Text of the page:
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Volunteer Insight - Gift of Sight Team in Guatemala



Dr. Iftikhar Ali

This past week has been a very good experience for our family.  I went primarily as Zoya’s babysitter (or ninero, as it’s called here) but also as the general medical physician in case any emergencies came up.  Tayyeba (my wife, a resident ophthalmologist) and I were nervous about bringing Zoya (our 13 1/2 month baby girl) to a foreign country on a surgical mission trip.  We feared the unknown more than anything, but thus far this trip has been a deeply fulfilling mission.  This is the first time that we’ve done something like this together with Zoya and hopefully it won’t be the last.  Though I’ve been fortunate to go on several disaster relief trips abroad, going on an eye mission to Peru in 2006 with Tayyeba for our honeymoon is when I gained a deep appreciation for the gift of sight.  It’s been said many times that you don’t know how important something is until you lose it.  Of all our senses this is most so for our vision.

In Hispanic culture, when a family member is blind or disabled one of the family members (usually the youngest) becomes the caregiver for him or her.  Often times in Peru, and also here in Guatemala, you’ll see young family members literally leading their blind or near blind family member lovingly by the hand.  It’s a tremendous burden for that person - because often times cannot work, go to school, or lead a “normal life.”  When sight is restored to that one person it frees not only that patient but also the caregiver.  Now the patient is free to care for himself and even provide for his or her family and the other family members can be their own persons.  It’s a subtlety that’s easy to miss when you focus simply on the surgeries.  I think about 30 patients’ cataracts were extracted this past week.  Although that’s the simple “bottom line” that many will focus on, I prefer to think of it at as a minimum that 30 patients are now more independent - and that 30 families will be more productive in society.  That’s huge!

Fortunately there were no emergencies to deal with (at least not yet - don’t want to jinx anything)!  Three or four of our team members came down with gastroenteritis but are convalescing nicely.  I think Zoya had a great time and I’m sure that she gained a lot in this experience.  We really want Zoya to travel the world and serve those in need.  It’s a blessing to be able to do this together as a family.  We hope to be back next year - “same bat time … same bat channel.”  I think the local nurses who bonded with Zoya will get a kick out of seeing her grow over time.  The nurses and staff at the Santa Barbara Clinic were so hospitable that it felt like we were with our extended family here.  They were vying with each other for Zoya’s smile and attention.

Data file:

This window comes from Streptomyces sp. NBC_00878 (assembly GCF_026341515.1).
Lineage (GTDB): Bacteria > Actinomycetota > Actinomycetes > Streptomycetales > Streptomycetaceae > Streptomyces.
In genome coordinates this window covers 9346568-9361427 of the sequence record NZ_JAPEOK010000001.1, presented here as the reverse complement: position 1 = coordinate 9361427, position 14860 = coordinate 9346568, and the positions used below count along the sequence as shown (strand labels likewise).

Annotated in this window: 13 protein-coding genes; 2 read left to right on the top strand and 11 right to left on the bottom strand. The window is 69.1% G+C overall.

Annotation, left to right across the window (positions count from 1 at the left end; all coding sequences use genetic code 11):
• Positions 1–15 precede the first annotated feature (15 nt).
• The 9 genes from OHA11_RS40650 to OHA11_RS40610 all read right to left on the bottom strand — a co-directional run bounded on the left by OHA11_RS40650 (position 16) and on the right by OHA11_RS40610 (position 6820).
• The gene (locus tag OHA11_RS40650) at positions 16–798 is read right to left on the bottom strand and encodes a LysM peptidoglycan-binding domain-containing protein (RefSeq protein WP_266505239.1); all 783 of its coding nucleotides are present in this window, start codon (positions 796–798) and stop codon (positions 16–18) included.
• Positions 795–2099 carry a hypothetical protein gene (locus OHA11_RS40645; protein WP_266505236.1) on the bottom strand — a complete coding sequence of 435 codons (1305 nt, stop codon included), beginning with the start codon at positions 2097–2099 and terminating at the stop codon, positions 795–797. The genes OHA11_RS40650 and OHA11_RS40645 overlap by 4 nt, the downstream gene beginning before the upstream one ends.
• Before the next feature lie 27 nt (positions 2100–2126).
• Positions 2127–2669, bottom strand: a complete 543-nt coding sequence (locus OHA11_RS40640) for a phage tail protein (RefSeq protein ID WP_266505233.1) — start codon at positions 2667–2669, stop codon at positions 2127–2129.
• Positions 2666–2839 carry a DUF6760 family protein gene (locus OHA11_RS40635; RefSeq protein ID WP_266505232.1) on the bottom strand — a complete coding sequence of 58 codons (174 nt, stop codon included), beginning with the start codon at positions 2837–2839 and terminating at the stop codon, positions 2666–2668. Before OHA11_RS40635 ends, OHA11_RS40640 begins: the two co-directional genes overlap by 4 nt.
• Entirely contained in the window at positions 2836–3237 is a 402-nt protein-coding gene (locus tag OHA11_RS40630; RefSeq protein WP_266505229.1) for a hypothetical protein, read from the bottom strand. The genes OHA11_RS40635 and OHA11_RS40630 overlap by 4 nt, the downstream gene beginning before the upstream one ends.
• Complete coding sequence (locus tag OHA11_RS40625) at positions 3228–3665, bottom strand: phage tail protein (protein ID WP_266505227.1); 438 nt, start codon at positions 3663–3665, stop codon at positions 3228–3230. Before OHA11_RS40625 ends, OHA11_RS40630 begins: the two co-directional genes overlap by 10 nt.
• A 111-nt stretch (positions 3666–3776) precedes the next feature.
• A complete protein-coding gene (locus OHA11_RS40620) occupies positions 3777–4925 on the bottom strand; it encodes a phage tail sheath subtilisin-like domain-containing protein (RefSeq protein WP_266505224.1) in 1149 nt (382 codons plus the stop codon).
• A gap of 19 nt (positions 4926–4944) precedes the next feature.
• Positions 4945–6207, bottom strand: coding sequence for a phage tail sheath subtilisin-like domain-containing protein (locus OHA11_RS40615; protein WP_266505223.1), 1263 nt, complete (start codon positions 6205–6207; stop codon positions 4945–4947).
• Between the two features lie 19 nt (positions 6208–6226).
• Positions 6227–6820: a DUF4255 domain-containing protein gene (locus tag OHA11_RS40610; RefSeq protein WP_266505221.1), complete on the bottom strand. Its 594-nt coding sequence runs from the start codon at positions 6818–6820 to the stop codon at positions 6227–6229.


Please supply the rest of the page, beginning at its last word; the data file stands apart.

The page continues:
We’ve made some great friends during this trip.  I hope we’ll have a family reunion of sorts with the same team in a year or sooner.  There’s definitely a need for our services and I think that many in our team will have a void that can now only be filled by helping strangers in need.  It’s a difficult feeling to describe what it’s like leaving your work and the comforts of home to travel far and help complete strangers.  What I like best about these trips is the inspiring people I always meet.  I consider the volunteers who sacrifice their time and money to do this work to be the cream of humanity.  It’s good ‘news’ that hardly ever makes the news.  It’s reassuring to know that there’s good in this world - something for me to aspire to be a part of.

Iftikhar “Ifti” Ali  MD
ER/Internal Medicine
Little Rock, AR


Shafat Sirajee

I watched the woman slowly shuffle her feet
Across the grounds she navigated
With the arms of her son around her
Never knowing the beautiful country that surrounded them
She wandered through our doctor’s hands
And out came another woman
Her eyes and her hands found mine
And she proved to me that she could see
Never have my eyes nor my heart felt so blind
In the presence of another beating heart like mine


Dr. Richard Harper

The opportunity to see a new world through my own eyes was something I expected on this, my first trip to Guatemala. I was completely unprepared, however, for the impact of experiencing this new world as part of a team of people completely dedicated to, and focused on, helping the people who live here.